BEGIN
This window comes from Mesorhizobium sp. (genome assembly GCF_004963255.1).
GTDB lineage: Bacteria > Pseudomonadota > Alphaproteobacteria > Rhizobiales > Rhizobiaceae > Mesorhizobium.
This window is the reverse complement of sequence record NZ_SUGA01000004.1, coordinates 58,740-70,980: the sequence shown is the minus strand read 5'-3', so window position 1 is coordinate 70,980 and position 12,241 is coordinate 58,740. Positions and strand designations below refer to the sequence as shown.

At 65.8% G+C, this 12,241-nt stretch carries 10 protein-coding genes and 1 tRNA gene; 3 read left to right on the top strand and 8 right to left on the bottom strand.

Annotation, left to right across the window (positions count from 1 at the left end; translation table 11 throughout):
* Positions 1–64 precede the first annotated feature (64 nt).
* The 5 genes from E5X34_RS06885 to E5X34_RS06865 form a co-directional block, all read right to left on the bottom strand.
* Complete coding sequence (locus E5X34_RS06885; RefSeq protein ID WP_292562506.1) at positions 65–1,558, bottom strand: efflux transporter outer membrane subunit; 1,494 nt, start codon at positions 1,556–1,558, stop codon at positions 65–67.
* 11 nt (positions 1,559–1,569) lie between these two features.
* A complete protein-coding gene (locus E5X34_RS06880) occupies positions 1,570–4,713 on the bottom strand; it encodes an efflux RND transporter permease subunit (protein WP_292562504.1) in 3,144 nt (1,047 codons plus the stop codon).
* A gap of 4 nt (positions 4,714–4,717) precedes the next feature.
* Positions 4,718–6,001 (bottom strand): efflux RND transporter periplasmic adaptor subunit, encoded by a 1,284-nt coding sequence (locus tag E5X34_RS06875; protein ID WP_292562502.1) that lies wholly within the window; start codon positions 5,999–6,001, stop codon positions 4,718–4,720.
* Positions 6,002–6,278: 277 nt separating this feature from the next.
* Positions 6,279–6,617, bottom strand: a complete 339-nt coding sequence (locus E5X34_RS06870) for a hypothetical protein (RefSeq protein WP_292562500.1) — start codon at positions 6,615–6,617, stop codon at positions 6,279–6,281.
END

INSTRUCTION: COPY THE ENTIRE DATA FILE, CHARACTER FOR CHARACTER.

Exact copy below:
This window comes from Mesorhizobium sp. (genome assembly GCF_004963255.1).
GTDB lineage: Bacteria > Pseudomonadota > Alphaproteobacteria > Rhizobiales > Rhizobiaceae > Mesorhizobium.
This window is the reverse complement of sequence record NZ_SUGA01000004.1, coordinates 58,740-70,980: the sequence shown is the minus strand read 5'-3', so window position 1 is coordinate 70,980 and position 12,241 is coordinate 58,740. Positions and strand designations below refer to the sequence as shown.

At 65.8% G+C, this 12,241-nt stretch carries 10 protein-coding genes and 1 tRNA gene; 3 read left to right on the top strand and 8 right to left on the bottom strand.

Annotation, left to right across the window (positions count from 1 at the left end; translation table 11 throughout):
* Positions 1–64 precede the first annotated feature (64 nt).
* The 5 genes from E5X34_RS06885 to E5X34_RS06865 form a co-directional block, all read right to left on the bottom strand.
* Complete coding sequence (locus E5X34_RS06885; RefSeq protein ID WP_292562506.1) at positions 65–1,558, bottom strand: efflux transporter outer membrane subunit; 1,494 nt, start codon at positions 1,556–1,558, stop codon at positions 65–67.
* 11 nt (positions 1,559–1,569) lie between these two features.
* A complete protein-coding gene (locus E5X34_RS06880) occupies positions 1,570–4,713 on the bottom strand; it encodes an efflux RND transporter permease subunit (protein WP_292562504.1) in 3,144 nt (1,047 codons plus the stop codon).
* A gap of 4 nt (positions 4,714–4,717) precedes the next feature.
* Positions 4,718–6,001 (bottom strand): efflux RND transporter periplasmic adaptor subunit, encoded by a 1,284-nt coding sequence (locus tag E5X34_RS06875; protein ID WP_292562502.1) that lies wholly within the window; start codon positions 5,999–6,001, stop codon positions 4,718–4,720.
* Positions 6,002–6,278: 277 nt separating this feature from the next.
* Positions 6,279–6,617, bottom strand: a complete 339-nt coding sequence (locus E5X34_RS06870) for a hypothetical protein (RefSeq protein WP_292562500.1) — start codon at positions 6,615–6,617, stop codon at positions 6,279–6,281.